Another look into Pillai’s trace

In a previous post, all commonly used univariate and multivariate test statistics used with the general linear model (GLM) were presented. Here an alternative formulation for one of these statistics, the Pillai’s trace (Pillai, 1955, references at the end), commonly used in MANOVA and MANCOVA tests, is presented.

We begin with a multivariate general linear model expressed as:

\mathbf{Y} = \mathbf{M} \boldsymbol{\psi} + \boldsymbol{\epsilon}

where \mathbf{Y} is the N \times K full rank matrix of observed data, with N observations of K distinct (possibly non-independent) variables, \mathbf{M} is the full-rank N \times R design matrix that includes explanatory variables (i.e., effects of interest and possibly nuisance effects), \boldsymbol{\psi} is the R \times K vector of R regression coefficients, and \boldsymbol{\epsilon} is the N \times K vector of random errors. Estimates for the regression coefficients can be computed as \boldsymbol{\hat{\psi}} = \mathbf{M}^{+}\mathbf{Y}, where the superscript (^{+}) denotes a pseudo-inverse.

The null hypothesis, and a simplification

One is generally interested in testing the null hypothesis that a contrast of regression coefficients is equal to zero, i.e., \mathcal{H}_{0} : \mathbf{C}'\boldsymbol{\psi}\mathbf{D} = \boldsymbol{0}, where \mathbf{C} is a R \times S full-rank matrix of S contrasts of coefficients on the regressors encoded in \mathbf{X}, 1 \leqslant S \leqslant R and \mathbf{D} is a K \times Q full-rank matrix of Q contrasts of coefficients on the dependent, response variables in \mathbf{Y}, 1 \leqslant Q \leqslant K; if K=1 or Q=1, the model is univariate. Once the hypothesis has been established, \mathbf{Y} can be equivalently redefined as \mathbf{Y}\mathbf{D}, such that the contrast \mathbf{D} can be omitted for simplicity, and the null hypothesis stated as \mathcal{H}_{0} : \mathbf{C}'\boldsymbol{\psi} = \boldsymbol{0}.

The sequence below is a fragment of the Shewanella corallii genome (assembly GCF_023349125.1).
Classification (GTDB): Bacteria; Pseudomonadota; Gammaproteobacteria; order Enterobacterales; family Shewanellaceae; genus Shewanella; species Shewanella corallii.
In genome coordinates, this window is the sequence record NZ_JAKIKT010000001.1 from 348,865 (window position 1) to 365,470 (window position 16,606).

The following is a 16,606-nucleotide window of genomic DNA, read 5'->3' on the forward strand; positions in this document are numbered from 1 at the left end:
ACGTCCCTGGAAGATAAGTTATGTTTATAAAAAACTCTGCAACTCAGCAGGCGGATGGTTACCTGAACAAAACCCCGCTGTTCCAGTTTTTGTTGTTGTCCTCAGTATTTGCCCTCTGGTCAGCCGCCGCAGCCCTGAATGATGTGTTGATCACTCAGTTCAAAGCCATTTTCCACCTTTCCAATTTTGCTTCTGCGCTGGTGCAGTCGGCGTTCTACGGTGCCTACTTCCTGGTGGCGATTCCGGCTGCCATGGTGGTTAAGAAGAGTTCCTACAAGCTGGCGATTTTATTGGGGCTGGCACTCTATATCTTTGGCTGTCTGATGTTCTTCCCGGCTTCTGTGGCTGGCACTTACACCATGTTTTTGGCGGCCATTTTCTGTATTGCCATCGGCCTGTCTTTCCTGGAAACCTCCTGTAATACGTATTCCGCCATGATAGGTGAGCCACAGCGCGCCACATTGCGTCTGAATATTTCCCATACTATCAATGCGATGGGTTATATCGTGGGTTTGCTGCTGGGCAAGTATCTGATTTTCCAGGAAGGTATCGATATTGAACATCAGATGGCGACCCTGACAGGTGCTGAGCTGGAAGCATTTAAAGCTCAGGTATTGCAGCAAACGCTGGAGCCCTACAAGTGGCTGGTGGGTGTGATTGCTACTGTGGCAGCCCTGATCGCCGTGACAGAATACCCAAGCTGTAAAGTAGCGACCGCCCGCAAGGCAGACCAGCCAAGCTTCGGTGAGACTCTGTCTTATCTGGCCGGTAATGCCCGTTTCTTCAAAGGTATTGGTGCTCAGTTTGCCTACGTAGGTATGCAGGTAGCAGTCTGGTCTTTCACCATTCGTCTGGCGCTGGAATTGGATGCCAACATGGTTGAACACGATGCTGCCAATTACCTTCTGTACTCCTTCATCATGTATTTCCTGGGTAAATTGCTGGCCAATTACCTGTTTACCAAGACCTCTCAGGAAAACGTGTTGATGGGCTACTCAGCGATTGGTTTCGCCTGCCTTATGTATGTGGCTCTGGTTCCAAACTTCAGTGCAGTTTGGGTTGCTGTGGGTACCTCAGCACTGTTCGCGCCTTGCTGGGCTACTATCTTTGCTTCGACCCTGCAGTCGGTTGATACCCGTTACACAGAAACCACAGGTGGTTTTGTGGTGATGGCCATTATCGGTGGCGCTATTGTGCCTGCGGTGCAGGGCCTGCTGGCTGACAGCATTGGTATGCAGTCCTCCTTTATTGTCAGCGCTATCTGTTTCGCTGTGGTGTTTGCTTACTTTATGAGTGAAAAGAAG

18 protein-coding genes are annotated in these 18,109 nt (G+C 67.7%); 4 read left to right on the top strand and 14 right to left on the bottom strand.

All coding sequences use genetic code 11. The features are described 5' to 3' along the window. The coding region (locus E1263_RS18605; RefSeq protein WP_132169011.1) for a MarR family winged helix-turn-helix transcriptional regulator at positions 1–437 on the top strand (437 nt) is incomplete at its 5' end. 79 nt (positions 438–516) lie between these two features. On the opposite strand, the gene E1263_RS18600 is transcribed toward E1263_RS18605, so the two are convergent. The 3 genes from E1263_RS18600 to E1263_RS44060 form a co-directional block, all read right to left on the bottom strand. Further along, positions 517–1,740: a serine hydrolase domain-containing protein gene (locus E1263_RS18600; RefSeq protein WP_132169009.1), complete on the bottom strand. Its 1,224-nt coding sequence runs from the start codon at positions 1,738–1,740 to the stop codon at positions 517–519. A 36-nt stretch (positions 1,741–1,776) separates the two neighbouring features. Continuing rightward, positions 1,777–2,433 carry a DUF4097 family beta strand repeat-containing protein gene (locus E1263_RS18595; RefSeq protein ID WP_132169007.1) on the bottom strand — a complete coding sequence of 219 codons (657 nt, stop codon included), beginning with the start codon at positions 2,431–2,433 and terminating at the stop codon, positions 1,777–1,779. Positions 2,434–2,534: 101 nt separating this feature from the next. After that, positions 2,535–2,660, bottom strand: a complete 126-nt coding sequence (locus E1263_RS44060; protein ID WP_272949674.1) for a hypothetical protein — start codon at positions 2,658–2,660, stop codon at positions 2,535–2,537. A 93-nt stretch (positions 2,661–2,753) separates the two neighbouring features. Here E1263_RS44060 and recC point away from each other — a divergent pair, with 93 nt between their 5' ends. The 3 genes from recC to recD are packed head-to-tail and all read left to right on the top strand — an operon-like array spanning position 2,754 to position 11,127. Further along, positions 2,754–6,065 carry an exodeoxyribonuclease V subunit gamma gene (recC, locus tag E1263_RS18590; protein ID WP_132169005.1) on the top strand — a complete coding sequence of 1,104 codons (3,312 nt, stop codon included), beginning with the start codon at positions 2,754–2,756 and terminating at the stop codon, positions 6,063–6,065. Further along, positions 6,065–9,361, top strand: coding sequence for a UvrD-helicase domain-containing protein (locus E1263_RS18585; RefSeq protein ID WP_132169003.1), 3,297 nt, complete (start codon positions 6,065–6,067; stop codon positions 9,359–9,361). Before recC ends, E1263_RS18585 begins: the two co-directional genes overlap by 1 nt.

Model partitioning

It is useful to consider a transformation of the model into a partitioned one:

\mathbf{Y} = \mathbf{X}\boldsymbol{\beta} + \mathbf{Z}\boldsymbol{\gamma} + \boldsymbol{\epsilon}

where \mathbf{X} is the matrix with regressors of interest, \mathbf{Z} is the matrix with nuisance regressors, and \boldsymbol{\beta} and \boldsymbol{\gamma} are respectively the vectors of regression coefficients. From this model we can also define the projection (hat) matrices \mathbf{H}_{\mathbf{X}}=\mathbf{X}\mathbf{X}^{+} and \mathbf{H}_{\mathbf{Z}}=\mathbf{Z}\mathbf{Z}^{+} due to tue regressors of interest and nuisance, respectively, and the residual-forming matrices \mathbf{R}_{\mathbf{X}}=\mathbf{I}-\mathbf{H}_{\mathbf{X}} and \mathbf{R}_{\mathbf{Z}}=\mathbf{I}-\mathbf{H}_{\mathbf{Z}}.

Such partitioning is not unique, and schemes can be as simple as separating apart the columns of \mathbf{M} as \left[ \mathbf{X} \; \mathbf{Z} \right], with \boldsymbol{\psi} = \left[ \boldsymbol{\beta}' \; \boldsymbol{\gamma}' \right]'. More involved strategies can, however, be devised to obtain some practical benefits. One such partitioning is to define \mathbf{X} = \mathbf{M} \mathbf{Q} \mathbf{C} \left(\mathbf{C}'\mathbf{Q}\mathbf{C}\right)^{-1} and
\mathbf{Z} = \mathbf{M} \mathbf{Q} \mathbf{C}_v \left(\mathbf{C}_v'\mathbf{Q}\mathbf{C}_v\right)^{-1}, where \mathbf{Q}=(\mathbf{M}'\mathbf{M})^{-1}, \mathbf{C}_v=\mathbf{C}_u-\mathbf{C}(\mathbf{C}'\mathbf{Q}\mathbf{C})^{-1}\mathbf{C}'\mathbf{Q}\mathbf{C}_u, and \mathbf{C}_u has r-\mathsf{rank}\left(\mathbf{C}\right) columns that span the null space of \mathbf{C}, such that [\mathbf{C} \; \mathbf{C}_u] is a r \times r invertible, full-rank matrix (Smith et al, 2007). This partitioning has a number of features: \boldsymbol{\hat{\beta}} = \mathbf{C}'\boldsymbol{\hat{\psi}}, \widehat{\mathsf{Cov}}(\boldsymbol{\hat{\beta}}) = \mathbf{C}'\widehat{\mathsf{Cov}}(\boldsymbol{\hat{\psi}})\mathbf{C}, i.e., estimates and variances of \boldsymbol{\beta} for inference on the partitioned model correspond exactly to the same inference on the original model, \mathbf{X} is orthogonal to \mathbf{Z}, and \mathsf{span}(\mathbf{X}) \cup \mathsf{span}(\mathbf{Z}) = \mathsf{span}(\mathbf{M}), i.e., the partitioned model spans the same space as the original.